We were just trying to hold the plane together while flying at breakneck speed, and at the same time also have conversations with potential buyers. We couldn’t have managed both without Vista Point.

An important aspect of Vista Point’s support was in positioning our rapid growth to interested acquirers. From the beginning, Vista Point warned us that buyers might look at our rapid growth as anomalous and ephemeral.

Having anticipated this concern, Vista Point was able to build out the credibility of our revenue, showing buyers that the circumstances of our rapid growth were not just a one-time blip, but a catalyst unlocking future growth. As a result of Vista Point’s foresight and positioning, concerns over our rapid growth were a non-issue.

We scheduled management presentations in September with several parties, from which we received a handful of IOIs. Looking over the IOIs, we determined to take about half those parties into the next round, for whom we opened a data room, allowed the companies to do a ton of diligence through October, then set a final bid deadline.

Something unique about our transaction was that it was done under COVID conditions, meaning that we conducted 100% of the process virtually.

We ran the entire process without meeting in-person all the way through closing, which was possible because Vista Point facilitated a schedule that enabled us plenty of face time with the various parties.

When things started to get more serious, we spent time getting to know the parties over casual get-to-know you calls during off-hours and weekends. By the end of the process we felt like we had really gotten to know the parties quite well.

We had a strong sense who would be the right fit, not only financially, but in all the other ways that we cared about.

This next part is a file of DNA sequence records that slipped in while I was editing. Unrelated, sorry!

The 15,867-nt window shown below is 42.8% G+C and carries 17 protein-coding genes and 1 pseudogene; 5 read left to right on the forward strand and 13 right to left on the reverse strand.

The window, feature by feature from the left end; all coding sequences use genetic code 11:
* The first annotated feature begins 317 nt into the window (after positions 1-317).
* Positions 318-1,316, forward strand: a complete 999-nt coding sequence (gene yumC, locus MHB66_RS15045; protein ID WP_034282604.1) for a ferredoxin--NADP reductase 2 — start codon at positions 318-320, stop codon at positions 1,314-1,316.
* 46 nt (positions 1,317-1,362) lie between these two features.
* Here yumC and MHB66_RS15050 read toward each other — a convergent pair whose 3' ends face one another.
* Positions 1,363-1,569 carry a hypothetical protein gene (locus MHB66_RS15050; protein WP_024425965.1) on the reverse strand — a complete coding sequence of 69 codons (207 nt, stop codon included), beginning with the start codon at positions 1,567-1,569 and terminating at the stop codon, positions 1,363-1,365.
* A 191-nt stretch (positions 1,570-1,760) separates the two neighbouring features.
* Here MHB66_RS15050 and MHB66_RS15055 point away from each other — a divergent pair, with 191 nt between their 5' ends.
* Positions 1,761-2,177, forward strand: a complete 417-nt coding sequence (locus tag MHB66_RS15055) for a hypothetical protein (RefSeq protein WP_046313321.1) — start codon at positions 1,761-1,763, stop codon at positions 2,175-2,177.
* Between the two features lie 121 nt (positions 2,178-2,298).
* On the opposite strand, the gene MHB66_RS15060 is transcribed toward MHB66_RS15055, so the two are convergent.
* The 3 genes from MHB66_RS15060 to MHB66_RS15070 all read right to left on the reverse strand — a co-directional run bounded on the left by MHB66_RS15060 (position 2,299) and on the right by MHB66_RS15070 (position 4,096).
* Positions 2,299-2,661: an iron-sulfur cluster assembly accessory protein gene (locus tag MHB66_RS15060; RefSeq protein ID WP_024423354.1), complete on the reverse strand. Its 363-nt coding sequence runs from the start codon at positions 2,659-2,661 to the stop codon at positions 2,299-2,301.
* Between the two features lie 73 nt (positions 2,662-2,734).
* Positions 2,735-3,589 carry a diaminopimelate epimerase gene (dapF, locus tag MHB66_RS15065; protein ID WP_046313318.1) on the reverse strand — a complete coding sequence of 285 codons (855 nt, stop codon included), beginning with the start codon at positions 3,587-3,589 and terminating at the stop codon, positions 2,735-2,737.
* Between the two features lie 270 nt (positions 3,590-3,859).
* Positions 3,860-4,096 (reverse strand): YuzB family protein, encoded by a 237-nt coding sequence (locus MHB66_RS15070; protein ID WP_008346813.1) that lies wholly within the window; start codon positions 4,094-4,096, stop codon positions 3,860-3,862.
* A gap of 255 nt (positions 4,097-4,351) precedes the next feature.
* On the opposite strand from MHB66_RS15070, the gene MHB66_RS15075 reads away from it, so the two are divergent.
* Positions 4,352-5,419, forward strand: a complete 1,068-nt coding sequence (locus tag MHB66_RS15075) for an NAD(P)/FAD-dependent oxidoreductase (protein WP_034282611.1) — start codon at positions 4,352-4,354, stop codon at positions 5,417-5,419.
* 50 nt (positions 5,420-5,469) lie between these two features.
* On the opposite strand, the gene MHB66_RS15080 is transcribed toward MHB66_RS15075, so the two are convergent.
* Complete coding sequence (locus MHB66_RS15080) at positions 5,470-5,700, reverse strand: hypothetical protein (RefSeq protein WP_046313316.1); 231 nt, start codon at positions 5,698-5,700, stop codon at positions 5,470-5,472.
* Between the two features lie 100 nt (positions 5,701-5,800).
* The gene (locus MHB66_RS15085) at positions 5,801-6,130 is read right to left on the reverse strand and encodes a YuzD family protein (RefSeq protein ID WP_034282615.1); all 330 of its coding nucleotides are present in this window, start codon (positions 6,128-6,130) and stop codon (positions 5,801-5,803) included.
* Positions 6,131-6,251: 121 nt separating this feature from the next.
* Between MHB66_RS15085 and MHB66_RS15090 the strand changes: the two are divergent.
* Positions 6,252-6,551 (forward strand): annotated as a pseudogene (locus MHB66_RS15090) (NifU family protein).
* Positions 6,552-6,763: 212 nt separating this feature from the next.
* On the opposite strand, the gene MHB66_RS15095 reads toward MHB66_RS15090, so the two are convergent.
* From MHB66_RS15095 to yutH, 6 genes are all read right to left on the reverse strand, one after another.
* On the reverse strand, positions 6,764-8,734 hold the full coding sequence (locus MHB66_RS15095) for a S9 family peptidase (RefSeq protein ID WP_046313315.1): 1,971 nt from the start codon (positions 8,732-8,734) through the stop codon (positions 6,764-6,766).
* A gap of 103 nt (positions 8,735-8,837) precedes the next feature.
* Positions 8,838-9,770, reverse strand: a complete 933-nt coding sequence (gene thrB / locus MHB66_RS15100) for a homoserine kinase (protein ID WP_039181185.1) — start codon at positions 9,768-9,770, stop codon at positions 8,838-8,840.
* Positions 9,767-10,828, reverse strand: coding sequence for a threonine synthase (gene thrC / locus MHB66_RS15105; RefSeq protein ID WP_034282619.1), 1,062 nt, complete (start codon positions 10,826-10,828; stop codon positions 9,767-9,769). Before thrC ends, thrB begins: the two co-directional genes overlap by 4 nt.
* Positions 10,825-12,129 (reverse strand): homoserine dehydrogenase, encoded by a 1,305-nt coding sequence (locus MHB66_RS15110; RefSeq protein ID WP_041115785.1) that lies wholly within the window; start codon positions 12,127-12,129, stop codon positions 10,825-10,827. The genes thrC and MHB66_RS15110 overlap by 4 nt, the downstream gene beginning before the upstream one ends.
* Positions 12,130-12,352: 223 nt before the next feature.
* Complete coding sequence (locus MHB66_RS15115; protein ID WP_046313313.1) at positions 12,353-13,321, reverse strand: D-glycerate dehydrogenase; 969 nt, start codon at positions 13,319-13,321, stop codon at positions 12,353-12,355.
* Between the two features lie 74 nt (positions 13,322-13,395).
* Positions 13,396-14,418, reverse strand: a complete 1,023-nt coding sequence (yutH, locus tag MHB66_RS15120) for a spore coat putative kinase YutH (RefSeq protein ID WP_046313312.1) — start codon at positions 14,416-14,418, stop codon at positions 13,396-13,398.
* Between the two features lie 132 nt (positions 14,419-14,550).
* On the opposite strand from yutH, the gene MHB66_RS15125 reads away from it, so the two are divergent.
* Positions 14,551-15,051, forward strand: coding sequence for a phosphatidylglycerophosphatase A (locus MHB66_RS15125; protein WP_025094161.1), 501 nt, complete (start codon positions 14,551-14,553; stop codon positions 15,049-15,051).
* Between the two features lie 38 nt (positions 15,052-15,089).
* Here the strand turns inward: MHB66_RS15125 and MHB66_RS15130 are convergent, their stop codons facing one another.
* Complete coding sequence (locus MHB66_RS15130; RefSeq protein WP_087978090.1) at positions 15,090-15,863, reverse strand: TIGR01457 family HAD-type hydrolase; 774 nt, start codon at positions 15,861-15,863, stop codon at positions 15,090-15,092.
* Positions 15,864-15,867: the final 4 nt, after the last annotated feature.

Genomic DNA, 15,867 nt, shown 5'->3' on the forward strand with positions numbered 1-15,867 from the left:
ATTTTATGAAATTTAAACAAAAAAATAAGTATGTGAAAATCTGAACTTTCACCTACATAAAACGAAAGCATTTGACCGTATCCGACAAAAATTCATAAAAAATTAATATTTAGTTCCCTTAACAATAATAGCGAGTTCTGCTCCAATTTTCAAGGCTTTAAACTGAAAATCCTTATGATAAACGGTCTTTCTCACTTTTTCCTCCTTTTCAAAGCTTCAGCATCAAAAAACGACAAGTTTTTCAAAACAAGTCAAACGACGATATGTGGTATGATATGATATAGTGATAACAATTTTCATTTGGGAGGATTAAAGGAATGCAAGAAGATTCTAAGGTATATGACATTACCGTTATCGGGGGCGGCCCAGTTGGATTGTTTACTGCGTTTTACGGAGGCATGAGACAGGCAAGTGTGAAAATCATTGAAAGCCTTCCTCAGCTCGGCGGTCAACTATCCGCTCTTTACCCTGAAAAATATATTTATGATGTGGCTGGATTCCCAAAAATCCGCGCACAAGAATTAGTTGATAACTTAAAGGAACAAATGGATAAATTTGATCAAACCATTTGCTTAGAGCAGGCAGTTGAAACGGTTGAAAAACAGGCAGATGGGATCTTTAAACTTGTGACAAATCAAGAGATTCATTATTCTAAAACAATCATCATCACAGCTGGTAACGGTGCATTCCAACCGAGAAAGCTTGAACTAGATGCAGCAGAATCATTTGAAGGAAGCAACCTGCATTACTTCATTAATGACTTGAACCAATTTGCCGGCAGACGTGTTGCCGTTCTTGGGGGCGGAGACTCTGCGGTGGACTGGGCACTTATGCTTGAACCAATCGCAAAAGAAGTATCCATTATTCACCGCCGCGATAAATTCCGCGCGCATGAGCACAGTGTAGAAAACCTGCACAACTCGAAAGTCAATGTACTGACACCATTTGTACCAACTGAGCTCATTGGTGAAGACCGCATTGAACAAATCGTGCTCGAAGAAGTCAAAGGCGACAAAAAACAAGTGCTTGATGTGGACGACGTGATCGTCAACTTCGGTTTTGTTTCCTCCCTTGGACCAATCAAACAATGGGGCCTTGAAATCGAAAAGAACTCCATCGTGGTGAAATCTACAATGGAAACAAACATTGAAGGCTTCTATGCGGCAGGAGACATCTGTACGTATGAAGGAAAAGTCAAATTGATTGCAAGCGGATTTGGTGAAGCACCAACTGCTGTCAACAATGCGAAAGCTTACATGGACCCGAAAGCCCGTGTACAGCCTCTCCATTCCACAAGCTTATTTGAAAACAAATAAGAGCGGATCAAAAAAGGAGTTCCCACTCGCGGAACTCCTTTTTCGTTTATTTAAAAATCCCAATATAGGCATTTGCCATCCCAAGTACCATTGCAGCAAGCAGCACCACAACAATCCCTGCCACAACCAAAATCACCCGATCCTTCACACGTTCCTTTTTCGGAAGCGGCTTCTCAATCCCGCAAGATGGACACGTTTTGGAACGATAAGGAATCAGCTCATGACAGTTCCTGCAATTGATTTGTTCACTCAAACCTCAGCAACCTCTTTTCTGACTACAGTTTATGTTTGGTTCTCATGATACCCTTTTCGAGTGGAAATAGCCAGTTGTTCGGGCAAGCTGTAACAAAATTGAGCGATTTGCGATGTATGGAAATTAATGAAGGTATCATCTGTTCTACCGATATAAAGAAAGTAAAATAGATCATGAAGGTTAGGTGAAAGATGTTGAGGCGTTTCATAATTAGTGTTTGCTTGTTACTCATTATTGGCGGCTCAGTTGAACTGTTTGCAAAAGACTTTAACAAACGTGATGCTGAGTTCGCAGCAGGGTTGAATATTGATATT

In choosing a partner, we were looking at a number of factors. First and foremost, we wanted fit in terms of culture and mission. Focused on K-12 education, we wanted Pear Deck’s home base to be a company that could help us fulfill the mission faster and better than we could on our own.

We also wanted a company that would be a good home for our customers. By the end of the process we were looking mostly at strategic buyers, so evaluating how Pear Deck would fit into the acquiring companies’ existing products was an important consideration.

And of course, enterprise value had a strong influence on our final decision.

We used these criteria to evaluate the remaining parties in the process, which was extremely exciting and competitive to the end.

Of the final round bids, all were good options for us. After an evening of last-minute negotiations, we entered a really short exclusivity period.

The process was intense and fast, but had an amazing outcome. We were able to successfully close the deal on the last day of exclusivity with GoGuardian.

I consider our outcome a dream come true, for us as founders and for our investors. Our merger with GoGuardian offers an exciting roadmap we can pursue together, plus a strong company culture and a great home for our customers and employees. We were able to tick off all the boxes on our rubric and we feel super lucky.

Being on the other side of the transaction, it’s incredible to me how much we didn’t know and the amount of good advice we received from Vista Point.

Vista Point’s contribution was completely transformative to the process and there’s a 0% chance we would have had such a good outcome if we’d tried to manage the process on our own.

If you’re a founder, don’t be afraid to involve expert bankers who not only get you in front of buyers, but also bring a process to the table and tell your story in the best possible way for the best possible outcome.